The GMDSS enables a ship in distress to send an alert using various radio systems. These systems are designed such that the alert has a very high probability of being received by either shore rescue authorities and/or other vessels in the area.
Equipment performing GMDSS functions must be simple to operate and (wherever appropriate) be designed for unattended operation.
Distress Alerts must be able to be initiated from the position from which the ship is normally navigated (i.e.; the bridge).
EPIRBs are required to be installed close to, or capable of remote activation from the position from which the ship is normally navigated.
The SOLAS GMDSS regulations are structured such that all GMDSS ships are required to carry a minimum set of equipment, with (basically) more equipment being required the further the ship travels from land.
The SOLAS GMDSS regulations do not make particularly easy reading - a simplified version of the equipment required to be carried for each sea area is detailed below.
GMDSS ships are required to carry the following minimum equipment:
Note 1 - Voice watch required on channel 16 until 2005.
Note 2 - in practice, this means that all GMDSS A3 and A4 vessels are required to carry at least one Inmarsat C system.
Every ship engaged on voyages exclusively in sea area A1 shall be provided with the minimum equipment specified previously, with the option to replace the 406 EPIRB with a VHF DSC EPIRB.
Every ship engaged on voyages beyond sea area A1, but remaining within sea area A2, shall be provided with the minimum equipment specified previously, plus:
The ship shall, in addition, be capable of transmitting and receiving general radiocommunications using radiotelephony or direct-printing telegraphy by:
These vessels have two options to satisfy their GMDSS requirements. The options allow a vessel to choose from the primary method to be used for ship-shore alerting ;
Every ship engaged on voyages beyond sea areas A1 and A2, but remaining within sea area A3 shall be provided with the minimum equipment specified previously, plus either:
In addition, ships shall be capable of transmitting and receiving general radiocommunications using radiotelephony or direct-printing telegraphy by an MF/HF radio installation operating on working frequencies in the (marine) bands between 1,605 kHz and 27,500 kHz. This requirement is normally fulfilled by the addition of this capability in the MF/HF equipment referred to earlier.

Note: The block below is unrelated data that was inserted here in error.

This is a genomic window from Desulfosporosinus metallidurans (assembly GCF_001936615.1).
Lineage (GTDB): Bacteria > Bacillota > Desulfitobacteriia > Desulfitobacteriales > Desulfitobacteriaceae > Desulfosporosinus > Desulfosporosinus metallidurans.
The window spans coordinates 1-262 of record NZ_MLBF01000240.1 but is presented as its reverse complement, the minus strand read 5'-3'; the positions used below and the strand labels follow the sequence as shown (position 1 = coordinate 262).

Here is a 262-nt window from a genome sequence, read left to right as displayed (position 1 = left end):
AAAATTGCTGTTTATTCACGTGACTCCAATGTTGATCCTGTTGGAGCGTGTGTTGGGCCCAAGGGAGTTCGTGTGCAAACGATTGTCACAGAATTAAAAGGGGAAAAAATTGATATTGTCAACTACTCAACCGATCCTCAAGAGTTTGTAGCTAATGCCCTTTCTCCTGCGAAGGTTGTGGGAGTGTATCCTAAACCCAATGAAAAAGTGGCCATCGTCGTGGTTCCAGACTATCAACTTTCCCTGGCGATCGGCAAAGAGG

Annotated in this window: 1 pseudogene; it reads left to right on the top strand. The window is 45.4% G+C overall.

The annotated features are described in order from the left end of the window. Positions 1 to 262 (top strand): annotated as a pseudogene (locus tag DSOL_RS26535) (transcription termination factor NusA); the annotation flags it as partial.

In practice, MF only transceivers are not produced - all marine MF radio equipment is also fitted with HF facilities.
In addition to carrying the equipment listed previously, every ship engaged on voyages in all sea areas shall be provided with:
In addition, ships shall be capable of transmitting and receiving general radiocommunications using radiotelephony or direct-printing telegraphy by an MF/HF radio installation as described earlier.
Regulation 15 of the SOLAS GMDSS regulations defines 3 methods to ensure availability of GMDSS equipment at sea;
Ships engaged on voyages in sea areas A1 and A2 are required to use at least one of the three maintenance methods outlined above, or a combination as may be approved by their administration. Ships engaged on voyages in sea areas A3 and A4 are required to use at least two of the methods outlined above.
And of course what all that means is that 99% of A3 GMDSS ships, along with probably 100% of A1 and A2 GMDSS ships do not opt for at sea maintenance - they either duplicate the equipment and use shore based maintenance (for A3 ships), or use shore based maintenance only (A1 and A2 ships).
GMDSS ships operating in A3 areas are required to provide the following duplicated equipment;
Many GMDSS ships opt for the latter option (1 Inmarsat C and one MF/HF DSC system), on cost grounds. Unfortunately, this has proven to be one of the underlying causes of the present extremely high false alerting rate on some GMDSS systems.
GMDSS equipment is required to be powered from three sources of supply:
The batteries are required to have a capacity to power the equipment for 1 hour on ships with an emergency generator, and 6 hours on ships not fitted with an emergency generator.
The batteries must be charged by an automatic charger, which is also required to be powered from the main and emergency generators.
Changeover from AC to battery supply must be automatic, and effected in such a way that any any data held by the equipment is not corrupted (i.e.: "no break").
There are a number of different types of GMDSS qualifications, as follows:
The First and Second Radio-Electronic Certificates are diploma and associate diploma level technical qualifications. They are designed for Ship's Radio-Electronic Officers, who sail on GMDSS ships which use the option of at-sea electronic maintenance.
The GMDSS General Operator's Certificate is a non-technical operator qualification, designed for Navigating Officers.
The GMDSS General Operator's Certificate is normally awarded after a ten day course and examination